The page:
Case History and Protocol Development

1.Assessment ; Describe disease process or patient problem with presenting signs and symptoms, describe demographics and background of individual.

2. Diagnosis ; diagnosis work up and rationale for DSMV diagnoses, Discuss criteria, etiology and epidemiology of conditions identified.

3.Implementation : Describe sessions and /or how you implemented or would implement plans for treatment.

4. Evaluation: as an advanced practice nurse how do you see progress or positive change in your patient? what might you have done differently? how did the treatment plan work for this diagnosis and individual person?


Mood Disorders: Case Study Analysis

Current psychiatric and mental health conditions management require evidence-based strategies for positive patient outcomes. Mood disorders are responsible for significant psychiatric morbidity and related mortalities. Patients presenting with mood disorders can have other coexisting psychiatric conditions and medical comorbidities that implicate their management and outcomes of treatment. The purpose of this paper is three-fold: to describe the assessment and diagnosis of a patient problem, present evidence-based management practices for the patient problem, and evaluate the outcomes of these treatments.

Patient Problem

The patient is a 57-year-old female with a mood problem for a long time now and is under treatment. This patient has been accompanied to the office by her sister-in-law. The reason for this visit is that the patient wanted to establish care. After discharge from her last hospital visit, she had been doing fine. Today she feels depressed and reports markedly low energy. The patient believes that her health problem started about 15 years ago. On presentation to a clinician nine years later, she was diagnosed with bipolar disorder after she presented in the manic phase. The patient also believes that at the beginning, her symptoms accompanied menstruation periods. The patient currently uses unspecified quantities of recreational marijuana daily and has a positive history of rehabilitation years ago. However, she does see her marijuana use as recreational. She has no alcohol use history. Four months ago, she was admitted to a local emergency department because she had gone for 114 hours without sleep. She was discharged on sleeping pills. However, this did not improve her sleeplessness because she later drove for more than 300 miles to a major medical center’s psychiatric unit.

Patient Symptoms

Currently, the patient reports a depressed mood, lack of motivation, low energy, and feeling of guilt. She also reports that occasionally, she experiences anxiety attacks. Her depressed mood is also associated with constant worry. However, she denies extreme anger, suicidal ideations, or homicidal thought. She currently reports no sleeplessness, excess energy, grandiose delusions, mood swings, racing thoughts, or hallucinations.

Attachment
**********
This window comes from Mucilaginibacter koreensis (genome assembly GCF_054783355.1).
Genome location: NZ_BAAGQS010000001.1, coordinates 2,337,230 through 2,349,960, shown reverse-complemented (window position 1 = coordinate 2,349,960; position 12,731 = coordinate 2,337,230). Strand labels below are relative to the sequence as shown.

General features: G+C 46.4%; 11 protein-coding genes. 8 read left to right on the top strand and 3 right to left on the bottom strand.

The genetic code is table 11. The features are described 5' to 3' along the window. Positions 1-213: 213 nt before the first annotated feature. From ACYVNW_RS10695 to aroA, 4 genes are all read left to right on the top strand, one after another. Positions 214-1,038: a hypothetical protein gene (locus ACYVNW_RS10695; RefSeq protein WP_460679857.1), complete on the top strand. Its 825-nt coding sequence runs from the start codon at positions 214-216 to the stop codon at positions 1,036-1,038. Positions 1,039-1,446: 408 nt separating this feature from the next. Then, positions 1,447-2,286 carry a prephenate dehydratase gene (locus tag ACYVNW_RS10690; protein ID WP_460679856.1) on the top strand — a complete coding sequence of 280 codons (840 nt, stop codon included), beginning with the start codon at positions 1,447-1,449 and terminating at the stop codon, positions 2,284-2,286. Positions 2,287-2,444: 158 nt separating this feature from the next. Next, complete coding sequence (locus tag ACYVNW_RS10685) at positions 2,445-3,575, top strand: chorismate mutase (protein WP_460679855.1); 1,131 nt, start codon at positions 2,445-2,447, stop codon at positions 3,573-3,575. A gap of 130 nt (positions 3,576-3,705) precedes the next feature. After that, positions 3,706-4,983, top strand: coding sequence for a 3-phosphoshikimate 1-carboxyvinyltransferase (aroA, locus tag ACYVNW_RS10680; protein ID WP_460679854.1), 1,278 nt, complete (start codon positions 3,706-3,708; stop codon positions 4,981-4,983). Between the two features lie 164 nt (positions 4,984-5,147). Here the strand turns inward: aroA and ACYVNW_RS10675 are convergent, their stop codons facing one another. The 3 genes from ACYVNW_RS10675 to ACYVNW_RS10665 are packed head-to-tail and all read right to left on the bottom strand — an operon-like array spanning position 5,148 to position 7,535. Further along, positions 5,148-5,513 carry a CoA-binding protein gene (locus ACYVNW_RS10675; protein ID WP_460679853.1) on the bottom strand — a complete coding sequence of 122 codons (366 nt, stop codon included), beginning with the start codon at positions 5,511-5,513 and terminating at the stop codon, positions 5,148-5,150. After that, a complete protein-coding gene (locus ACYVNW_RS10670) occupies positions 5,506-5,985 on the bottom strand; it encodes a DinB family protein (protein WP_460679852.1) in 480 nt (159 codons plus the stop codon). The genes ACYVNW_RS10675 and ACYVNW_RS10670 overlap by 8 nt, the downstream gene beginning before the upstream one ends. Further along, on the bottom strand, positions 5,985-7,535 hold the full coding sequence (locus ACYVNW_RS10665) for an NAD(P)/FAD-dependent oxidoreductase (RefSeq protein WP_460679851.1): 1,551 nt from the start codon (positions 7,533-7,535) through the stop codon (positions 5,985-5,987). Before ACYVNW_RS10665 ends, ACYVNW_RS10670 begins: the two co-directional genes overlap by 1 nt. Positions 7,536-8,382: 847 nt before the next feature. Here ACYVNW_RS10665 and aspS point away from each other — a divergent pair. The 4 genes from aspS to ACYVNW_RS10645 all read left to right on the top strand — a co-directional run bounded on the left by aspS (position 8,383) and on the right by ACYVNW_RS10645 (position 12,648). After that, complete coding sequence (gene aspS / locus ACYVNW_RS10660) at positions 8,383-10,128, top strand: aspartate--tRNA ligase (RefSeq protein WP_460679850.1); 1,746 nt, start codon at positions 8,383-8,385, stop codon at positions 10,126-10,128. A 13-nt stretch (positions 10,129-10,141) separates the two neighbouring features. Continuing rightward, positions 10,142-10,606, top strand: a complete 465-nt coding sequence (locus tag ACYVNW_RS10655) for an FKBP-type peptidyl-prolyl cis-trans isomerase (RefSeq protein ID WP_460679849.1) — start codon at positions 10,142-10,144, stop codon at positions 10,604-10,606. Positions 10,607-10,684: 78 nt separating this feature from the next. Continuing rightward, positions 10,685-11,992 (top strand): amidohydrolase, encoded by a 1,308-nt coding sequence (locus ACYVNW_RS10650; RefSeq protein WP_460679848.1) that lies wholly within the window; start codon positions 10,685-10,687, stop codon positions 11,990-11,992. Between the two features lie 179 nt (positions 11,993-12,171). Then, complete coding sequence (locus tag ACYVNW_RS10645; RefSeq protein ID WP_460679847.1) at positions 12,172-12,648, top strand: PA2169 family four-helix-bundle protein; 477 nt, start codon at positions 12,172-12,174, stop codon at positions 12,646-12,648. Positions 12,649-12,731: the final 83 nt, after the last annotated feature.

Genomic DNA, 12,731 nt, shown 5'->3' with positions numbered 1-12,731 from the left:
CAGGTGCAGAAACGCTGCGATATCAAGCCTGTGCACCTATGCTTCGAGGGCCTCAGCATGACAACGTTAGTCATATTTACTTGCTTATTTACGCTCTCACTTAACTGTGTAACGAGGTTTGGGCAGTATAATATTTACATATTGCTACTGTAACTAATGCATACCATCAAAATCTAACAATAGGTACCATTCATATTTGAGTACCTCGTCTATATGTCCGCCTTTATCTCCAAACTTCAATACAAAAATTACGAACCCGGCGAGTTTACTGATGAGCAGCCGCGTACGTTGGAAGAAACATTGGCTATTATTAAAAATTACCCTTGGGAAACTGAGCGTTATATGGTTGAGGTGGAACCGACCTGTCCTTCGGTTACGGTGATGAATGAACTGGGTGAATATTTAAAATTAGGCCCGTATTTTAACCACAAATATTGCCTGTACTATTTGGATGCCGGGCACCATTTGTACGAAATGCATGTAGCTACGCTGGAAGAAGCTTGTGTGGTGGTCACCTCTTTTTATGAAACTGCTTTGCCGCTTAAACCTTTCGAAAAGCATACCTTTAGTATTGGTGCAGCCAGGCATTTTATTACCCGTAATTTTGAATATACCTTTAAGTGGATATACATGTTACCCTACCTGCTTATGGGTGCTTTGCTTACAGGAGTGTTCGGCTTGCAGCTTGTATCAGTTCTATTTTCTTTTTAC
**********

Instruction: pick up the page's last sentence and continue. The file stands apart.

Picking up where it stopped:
Medical History

She is a known diabetic patient and is currently on metformin 500mg daily. She also reports chronic nausea and vomiting for which she takes ondansetron 8mg BID. Her other medical problems are hypothyroidism, dyslipidemia, and osteoporosis. During her last visit to the hospital, she also had a depressed mood, for which she was prescribed Zoloft (Sertraline) 75 mg QD. She attended a partial hospitalization program for four weeks during this admission before being discharged home 9 days ago on Zoloft 75mg QID, Depakote (sodium valproate) 750 mg QHS, Seroquel (quetiapine) 200mg QHS, and metformin 500 mg daily.

Background (Family and Social History)

The patient lives with her husband. She is actively involved with family activities. Her sister-in-law report that her current symptoms have significantly interfered with her social and functioning capacity.

Examination (Mental State and Physical)

The patient was awake, alert, and oriented in time, place, and person. She is a petite female who appears her stated age. She is well-dressed and appropriate for the visit. Her general hygiene is neat. She has no symptoms of psychomotor agitation. Her gait and motor functions are normal. She makes adequate eye contact and is not easily distracted. Her speech is coherent, prosody is normal, and speech volume is adequate and not loud. Her subjective mood is depressed and anxious. Objectively, she looks depressed. Her affect is mood congruent and appropriate. Cognitively, her recent, remote, and short-term memories are intact. Her concertation is good. Her thought content is normal. She has no active hallucination or grandiosity. Her blood pressure is 128/86 mmHg, pulse rate 67 BPM, and respiratory rate 18 BPM. She is afebrile.